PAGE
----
Tracking cookies are cookies, i.e. textfiles dropped on browsers, that are able to record data about the user of that specific browser, such as his or her actions on a site, browsing activity, purchases and preferences, IP address and geographical location, and the like.
Usually, this information is used for targeted marketing, to direct and display advertisements as precisely as possible to relevant segments of the internet users, that is, potential customers.
For information on web user tracking without cookies, check out our article website tracking.
Almost all websites drop cookies of first and third party provenance on users’ browsers. Some are necessary for the website to function properly, some serve statistics purposes, most track users for marketing purposes.
Basically, the cookie serves as a “memory”, enabling the website to recognize users from visit to visit.
When an internet user loads a website, the website checks if it has set cookies on this specific browser before. If this is the case, the browser can read the cookie, which can hold information on the user’s language preferences, location, currency, password entries, previous browsing activity, interests, etc.
Tracking cookies are neither good or bad.
They are simply small text files, that in and of themselves don’t do anything.
They are silently dropped on the user’s computer, but they can’t do any damage there and they hardly take up any space.
It’s what you do with cookies, that determine their moral or ethical qualities, not the technology itself.
On the one hand, cookies are a central element for creating seamless, intuitive and user-friendly internet experiences.
On the other, cookies are a key feature for tracking users and getting a deep insight into who they are and what they do.
The latter potential has been deemed privacy intrusive by the EU General Data Protection Regulation.
Especially because users have had no true possibility to opt-out of this monitoring and no insight into what has been going on in the background, while they are browsing the internet.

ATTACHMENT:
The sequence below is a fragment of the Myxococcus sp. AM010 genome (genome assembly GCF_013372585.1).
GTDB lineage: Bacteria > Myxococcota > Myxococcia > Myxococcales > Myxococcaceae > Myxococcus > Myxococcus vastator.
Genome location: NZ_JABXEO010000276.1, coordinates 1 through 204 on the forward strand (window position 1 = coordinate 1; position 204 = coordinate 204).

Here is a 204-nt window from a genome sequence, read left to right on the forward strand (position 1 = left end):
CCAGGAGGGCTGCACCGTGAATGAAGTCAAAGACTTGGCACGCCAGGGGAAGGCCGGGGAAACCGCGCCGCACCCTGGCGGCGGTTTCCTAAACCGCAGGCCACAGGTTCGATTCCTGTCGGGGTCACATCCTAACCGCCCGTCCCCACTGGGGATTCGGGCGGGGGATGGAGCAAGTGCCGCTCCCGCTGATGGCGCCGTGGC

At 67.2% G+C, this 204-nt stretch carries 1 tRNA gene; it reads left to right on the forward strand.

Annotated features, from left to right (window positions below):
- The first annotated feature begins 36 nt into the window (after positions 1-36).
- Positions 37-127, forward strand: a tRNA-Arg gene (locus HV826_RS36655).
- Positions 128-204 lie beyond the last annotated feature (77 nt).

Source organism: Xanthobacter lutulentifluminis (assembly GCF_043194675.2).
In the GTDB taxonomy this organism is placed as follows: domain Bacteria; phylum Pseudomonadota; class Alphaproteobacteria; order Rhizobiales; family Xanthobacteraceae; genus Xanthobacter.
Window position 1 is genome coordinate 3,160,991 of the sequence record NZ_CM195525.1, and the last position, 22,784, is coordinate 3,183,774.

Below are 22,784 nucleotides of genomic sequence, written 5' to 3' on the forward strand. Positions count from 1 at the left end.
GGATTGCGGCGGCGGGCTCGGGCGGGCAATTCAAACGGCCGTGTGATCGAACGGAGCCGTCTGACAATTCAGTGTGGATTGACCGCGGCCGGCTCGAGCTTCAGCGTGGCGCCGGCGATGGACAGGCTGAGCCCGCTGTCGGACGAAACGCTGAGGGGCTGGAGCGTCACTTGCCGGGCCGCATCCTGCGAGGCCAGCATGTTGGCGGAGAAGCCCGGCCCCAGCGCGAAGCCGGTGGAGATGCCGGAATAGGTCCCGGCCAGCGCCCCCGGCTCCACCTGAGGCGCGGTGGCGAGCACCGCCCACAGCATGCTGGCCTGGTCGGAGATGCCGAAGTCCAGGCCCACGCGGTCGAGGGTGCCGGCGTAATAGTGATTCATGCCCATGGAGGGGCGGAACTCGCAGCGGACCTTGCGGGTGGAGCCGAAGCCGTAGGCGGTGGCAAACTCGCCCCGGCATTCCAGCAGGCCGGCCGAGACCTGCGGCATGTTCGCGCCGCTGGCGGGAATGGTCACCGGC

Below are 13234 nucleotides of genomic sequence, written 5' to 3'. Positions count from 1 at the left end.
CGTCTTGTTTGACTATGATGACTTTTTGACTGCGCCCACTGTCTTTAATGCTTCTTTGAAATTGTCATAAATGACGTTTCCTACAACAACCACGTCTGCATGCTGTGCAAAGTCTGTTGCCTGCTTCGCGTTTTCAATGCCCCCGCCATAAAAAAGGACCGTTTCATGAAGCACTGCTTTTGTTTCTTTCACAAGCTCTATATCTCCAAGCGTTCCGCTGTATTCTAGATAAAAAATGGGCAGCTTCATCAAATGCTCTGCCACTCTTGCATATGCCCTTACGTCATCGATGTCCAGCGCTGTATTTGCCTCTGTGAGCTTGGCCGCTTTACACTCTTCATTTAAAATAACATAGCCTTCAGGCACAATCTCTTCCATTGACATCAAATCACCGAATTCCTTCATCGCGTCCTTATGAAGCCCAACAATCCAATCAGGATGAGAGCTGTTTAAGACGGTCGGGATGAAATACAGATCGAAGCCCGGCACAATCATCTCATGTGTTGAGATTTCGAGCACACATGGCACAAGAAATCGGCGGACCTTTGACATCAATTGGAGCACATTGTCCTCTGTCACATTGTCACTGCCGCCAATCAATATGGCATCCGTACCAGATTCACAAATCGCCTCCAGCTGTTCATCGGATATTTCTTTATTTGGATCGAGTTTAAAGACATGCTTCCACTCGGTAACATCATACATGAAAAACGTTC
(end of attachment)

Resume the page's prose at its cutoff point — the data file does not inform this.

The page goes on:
Who is watching them, and why?
As the name indicates, cross site tracking is when users are tracked on their journey across different websites.
This is possible because of third party cookies.
Whereas first party cookies are set by the website itself, and are therefore isolated to the specific website, third party cookies are set by external parties that have a presence on a website.
As a rule of thumb, it is the third party cookies that are the tracking cookies.
For example, Facebook, LinkedIn and Twitter ‘share’ and ‘like’ buttons are present on the vast majority of websites, thus enabling these organizations to track users around the web, even those users, that don’t have accounts on their social media platforms!
Google Analytics is by far the most used analytics tool for websites, and is used on almost 70% of the top 1 million websites in the world, enabling Google to have an incomparable level of insight into the users of the internet.
This means that all owners of websites that set tracking cookies and have visitors from the EU countries, must have a proper solution in place for managing consents on their websites.
The consent must be obtained prior to the setting of the cookies, must be recorded and safely stored as documentation that the consent has been given, and must be revocable.
Furthermore, the consent must be given on the basis of clear and specific information on the cookies in use on the site and of their purpose.
For a full walk-through of the requirements for the use of tracking cookies on websites check out our article GDPR and cookies.